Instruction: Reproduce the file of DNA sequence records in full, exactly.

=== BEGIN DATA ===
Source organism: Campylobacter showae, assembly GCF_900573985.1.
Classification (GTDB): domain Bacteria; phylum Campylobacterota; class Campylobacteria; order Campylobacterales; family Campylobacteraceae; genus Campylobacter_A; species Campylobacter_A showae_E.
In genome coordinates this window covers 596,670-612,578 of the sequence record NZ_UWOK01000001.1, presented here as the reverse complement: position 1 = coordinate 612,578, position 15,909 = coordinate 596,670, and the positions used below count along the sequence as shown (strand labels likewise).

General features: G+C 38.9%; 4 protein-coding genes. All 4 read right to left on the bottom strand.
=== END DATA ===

Source organism: Campylobacter showae, assembly GCF_900573985.1.
Classification (GTDB): domain Bacteria; phylum Campylobacterota; class Campylobacteria; order Campylobacterales; family Campylobacteraceae; genus Campylobacter_A; species Campylobacter_A showae_E.
In genome coordinates this window covers 596,670-612,578 of the sequence record NZ_UWOK01000001.1, presented here as the reverse complement: position 1 = coordinate 612,578, position 15,909 = coordinate 596,670, and the positions used below count along the sequence as shown (strand labels likewise).

General features: G+C 38.9%; 4 protein-coding genes. All 4 read right to left on the bottom strand.